The Washington representatives of this family can be split into two groups, or subfamilies. The adaptable gulls are the most familiar. Sociable in all seasons, they are mainly coastal, but a number of species also nest inland. Many—but not all—are found around people. Gulls have highly variable foraging techniques and diets. Terns forage in flight, swooping to catch fish or insects. They dive headfirst into the water for fish. Although they are likely to be near water, they spend less time swimming than gulls.
The Common Tern is a streamlined bird with narrow, pointed wings. The tail extends beyond the wingtips when the bird is perched. In breeding plumage, the Common Tern has a light gray mantle and belly, a white tail, a white face, and a black cap. Unlike many larger terns, the Common Tern does not have a crest. The bill is bright red with a dark tip (the dark tip is often gone by July), and the legs are red. In the non-breeding season, this tern has black legs, a black bill, and a white forehead. A bold, dark bar is visible on the wrist of first-year birds. The outer wing feathers are dark. Juveniles are brownish with orange bills and legs. As they age, they lose the brown wash and look like non-breeding-plumage adults.
Common Terns frequent lakes, rivers, oceans, bays, and beaches. During the summer, they use a wide range of coastal and inland aquatic breeding habitats, but most are found in lowlands, with undisturbed flat islands or beaches surrounded by shallow water. In winter, they are more restricted to warm water coastlines.
The Common Tern forages in flight, flying over the water, hovering, and dropping out of the air to catch prey below the surface. They also occasionally steal food from other terns.
Small fish are the mainstay of the Common Tern's diet, along with insects, crustaceans, and other aquatic creatures.
Breeding starts at 3 to 4 years. Most nesting takes place in colonies, but some isolated pairs will breed as well. Both sexes help to make a shallow scrape in soil or sand, which they line with vegetation and other debris. Incubation of the 1 to 3 eggs lasts for about 3 weeks. After a few days, the young leave the nest, but stay nearby. Both parents help feed the young, which first fly at 3 to 4 weeks of age, but stay with the adults for another couple of months.
After breeding, Common Terns may move short distances north before beginning their southward journey. A few fall migrants may linger in the north until November. Common Terns rarely winter in North America, preferring coasts as far south as Peru and Argentina.
Some populations, especially those in northeastern North America, have declined recently due to competition and predation from large gulls. Coastal populations have become more and more concentrated into fewer colonies. Some inland populations have also experienced decline.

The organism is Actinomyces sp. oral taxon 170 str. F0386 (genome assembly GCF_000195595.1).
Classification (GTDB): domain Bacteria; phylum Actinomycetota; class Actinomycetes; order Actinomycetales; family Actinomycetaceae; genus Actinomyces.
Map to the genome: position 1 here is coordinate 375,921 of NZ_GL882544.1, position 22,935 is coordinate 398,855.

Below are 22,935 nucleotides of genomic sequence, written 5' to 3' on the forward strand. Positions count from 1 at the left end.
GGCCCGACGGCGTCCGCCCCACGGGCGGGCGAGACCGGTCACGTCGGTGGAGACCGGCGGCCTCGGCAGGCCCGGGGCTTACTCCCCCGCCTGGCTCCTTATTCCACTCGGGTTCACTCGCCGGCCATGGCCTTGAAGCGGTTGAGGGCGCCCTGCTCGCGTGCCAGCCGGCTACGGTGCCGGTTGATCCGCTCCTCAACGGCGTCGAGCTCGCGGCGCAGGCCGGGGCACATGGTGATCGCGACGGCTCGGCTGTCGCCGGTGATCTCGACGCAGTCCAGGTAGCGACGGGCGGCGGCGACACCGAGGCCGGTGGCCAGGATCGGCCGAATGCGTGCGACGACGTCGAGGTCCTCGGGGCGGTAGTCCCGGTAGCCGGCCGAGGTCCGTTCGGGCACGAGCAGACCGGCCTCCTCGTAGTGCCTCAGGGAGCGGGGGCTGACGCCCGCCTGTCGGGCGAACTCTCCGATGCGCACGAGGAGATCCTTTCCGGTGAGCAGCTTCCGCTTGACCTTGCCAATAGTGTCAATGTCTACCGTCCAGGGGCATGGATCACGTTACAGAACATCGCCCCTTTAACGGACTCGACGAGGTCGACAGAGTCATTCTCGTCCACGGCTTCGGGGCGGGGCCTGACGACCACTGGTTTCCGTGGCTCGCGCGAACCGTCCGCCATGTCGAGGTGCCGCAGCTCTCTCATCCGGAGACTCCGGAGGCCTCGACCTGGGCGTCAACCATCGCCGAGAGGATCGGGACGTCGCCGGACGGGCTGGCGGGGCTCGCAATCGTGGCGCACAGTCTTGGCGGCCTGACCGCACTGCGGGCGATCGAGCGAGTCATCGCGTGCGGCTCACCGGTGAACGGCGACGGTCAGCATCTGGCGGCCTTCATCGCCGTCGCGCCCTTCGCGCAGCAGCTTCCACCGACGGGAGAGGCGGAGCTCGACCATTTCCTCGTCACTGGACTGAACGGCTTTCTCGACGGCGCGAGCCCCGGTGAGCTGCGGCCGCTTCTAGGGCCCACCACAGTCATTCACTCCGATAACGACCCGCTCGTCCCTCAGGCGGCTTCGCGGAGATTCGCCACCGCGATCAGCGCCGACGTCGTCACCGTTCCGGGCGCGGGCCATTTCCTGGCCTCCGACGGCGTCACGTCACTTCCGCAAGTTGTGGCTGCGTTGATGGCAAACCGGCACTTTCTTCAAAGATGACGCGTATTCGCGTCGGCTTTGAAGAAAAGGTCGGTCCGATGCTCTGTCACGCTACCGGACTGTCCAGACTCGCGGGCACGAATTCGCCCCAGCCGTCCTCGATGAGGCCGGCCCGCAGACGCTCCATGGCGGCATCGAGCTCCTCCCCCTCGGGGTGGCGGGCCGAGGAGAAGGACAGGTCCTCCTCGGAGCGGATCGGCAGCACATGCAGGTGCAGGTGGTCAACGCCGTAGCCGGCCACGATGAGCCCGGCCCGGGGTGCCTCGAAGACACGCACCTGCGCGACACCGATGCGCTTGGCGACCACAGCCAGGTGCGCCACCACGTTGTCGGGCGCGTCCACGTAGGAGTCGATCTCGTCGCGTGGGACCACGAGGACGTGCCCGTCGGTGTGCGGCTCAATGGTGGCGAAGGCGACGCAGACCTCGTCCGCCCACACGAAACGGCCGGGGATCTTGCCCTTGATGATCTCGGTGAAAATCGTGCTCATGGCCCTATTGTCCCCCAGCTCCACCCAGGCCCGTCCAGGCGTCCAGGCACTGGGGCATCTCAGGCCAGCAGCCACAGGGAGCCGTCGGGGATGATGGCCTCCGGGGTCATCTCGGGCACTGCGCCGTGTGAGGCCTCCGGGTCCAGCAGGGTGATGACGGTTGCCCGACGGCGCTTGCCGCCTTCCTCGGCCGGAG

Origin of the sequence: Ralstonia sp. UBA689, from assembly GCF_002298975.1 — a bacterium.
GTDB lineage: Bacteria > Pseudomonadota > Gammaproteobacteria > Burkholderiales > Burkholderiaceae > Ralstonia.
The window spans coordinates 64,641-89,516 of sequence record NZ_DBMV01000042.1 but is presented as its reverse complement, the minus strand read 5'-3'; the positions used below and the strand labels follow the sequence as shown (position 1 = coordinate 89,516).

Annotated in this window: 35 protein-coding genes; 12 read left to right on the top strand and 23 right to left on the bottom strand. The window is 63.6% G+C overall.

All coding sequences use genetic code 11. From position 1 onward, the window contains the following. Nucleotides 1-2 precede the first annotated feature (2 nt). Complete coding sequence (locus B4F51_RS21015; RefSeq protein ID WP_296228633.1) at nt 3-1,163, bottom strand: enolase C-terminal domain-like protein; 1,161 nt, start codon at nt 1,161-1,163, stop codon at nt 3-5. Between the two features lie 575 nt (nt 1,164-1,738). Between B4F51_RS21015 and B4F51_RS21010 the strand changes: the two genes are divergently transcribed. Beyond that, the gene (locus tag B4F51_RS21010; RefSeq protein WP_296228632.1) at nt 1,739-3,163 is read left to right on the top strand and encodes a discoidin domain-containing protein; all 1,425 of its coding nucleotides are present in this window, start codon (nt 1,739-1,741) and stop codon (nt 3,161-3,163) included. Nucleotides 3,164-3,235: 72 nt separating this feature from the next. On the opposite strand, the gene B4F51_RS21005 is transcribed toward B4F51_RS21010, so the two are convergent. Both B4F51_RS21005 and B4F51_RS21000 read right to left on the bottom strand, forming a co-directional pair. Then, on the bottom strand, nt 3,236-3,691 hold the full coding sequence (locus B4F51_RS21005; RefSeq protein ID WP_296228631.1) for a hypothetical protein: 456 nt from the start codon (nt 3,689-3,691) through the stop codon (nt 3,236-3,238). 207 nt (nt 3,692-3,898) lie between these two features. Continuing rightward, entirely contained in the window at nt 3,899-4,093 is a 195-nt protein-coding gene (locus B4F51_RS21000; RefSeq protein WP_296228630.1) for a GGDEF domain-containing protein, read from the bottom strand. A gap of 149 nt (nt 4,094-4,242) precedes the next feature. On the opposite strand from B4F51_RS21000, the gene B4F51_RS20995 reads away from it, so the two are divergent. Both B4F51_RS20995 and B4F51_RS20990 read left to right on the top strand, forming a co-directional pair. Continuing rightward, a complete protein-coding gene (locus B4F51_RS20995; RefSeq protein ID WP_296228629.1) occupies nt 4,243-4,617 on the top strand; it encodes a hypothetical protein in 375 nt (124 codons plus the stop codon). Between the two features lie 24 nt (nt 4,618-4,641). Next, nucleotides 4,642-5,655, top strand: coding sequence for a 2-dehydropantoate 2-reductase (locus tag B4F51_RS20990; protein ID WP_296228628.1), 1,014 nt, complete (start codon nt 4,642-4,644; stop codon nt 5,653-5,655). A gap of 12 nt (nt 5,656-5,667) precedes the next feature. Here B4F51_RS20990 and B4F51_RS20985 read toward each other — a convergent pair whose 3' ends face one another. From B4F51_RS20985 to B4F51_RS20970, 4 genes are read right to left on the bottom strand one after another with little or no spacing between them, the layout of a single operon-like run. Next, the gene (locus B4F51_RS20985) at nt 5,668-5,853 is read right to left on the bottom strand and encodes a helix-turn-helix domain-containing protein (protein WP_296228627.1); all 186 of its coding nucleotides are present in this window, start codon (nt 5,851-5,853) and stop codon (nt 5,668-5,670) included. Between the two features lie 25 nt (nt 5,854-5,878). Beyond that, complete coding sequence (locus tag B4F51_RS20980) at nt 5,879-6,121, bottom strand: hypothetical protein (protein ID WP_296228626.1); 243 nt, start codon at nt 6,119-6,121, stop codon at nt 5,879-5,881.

When and Where to Find in Washington
The closest Common Tern breeding colonies are in Alberta and central Montana. In Washington, this tern is a common migrant in coastal areas in saltwater and sandy-shore habitats in May through early June, and then again from August through October. It is uncommon in freshwater habitats. In eastern Washington, it is a rare spring migrant and fairly common in small numbers in fall.
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Washington Range Map
North American Range Map
- Laughing GullLarus atricilla
- Franklin's GullLarus pipixcan
- Little GullLarus minutus
- Black-headed GullLarus ridibundus
- Bonaparte's GullLarus philadelphia
- Heermann's GullLarus heermanni
- Black-tailed GullLarus crassirostris
- Short-billed GullLarus canus
- Ring-billed GullLarus delawarensis
- California GullLarus californicus
- Herring GullLarus argentatus
- Thayer's GullLarus thayeri
- Iceland GullLarus glaucoides
- Lesser Black-backed GullLarus fuscus
- Slaty-backed GullLarus schistisagus
- Western GullLarus occidentalis
- Glaucous-winged GullLarus glaucescens
- Glaucous GullLarus hyperboreus
- Great Black-backed GullLarus marinus
- Sabine's GullXema sabini
- Black-legged KittiwakeRissa tridactyla
- Red-legged KittiwakeRissa brevirostris
- Ross's GullRhodostethia rosea
- Ivory GullPagophila eburnea
- Least TernSternula antillarum
- Caspian TernHydroprogne caspia
- Black TernChlidonias niger
- Common TernSterna hirundo
- Arctic TernSterna paradisaea
- Forster's TernSterna forsteri
- Elegant TernThalasseus elegans
|Federal Endangered Species List||Audubon/American Bird Conservancy Watch List||State Endangered Species List||Audubon Washington Vulnerable Birds List|
View full list of Washington State's Species of Special Concern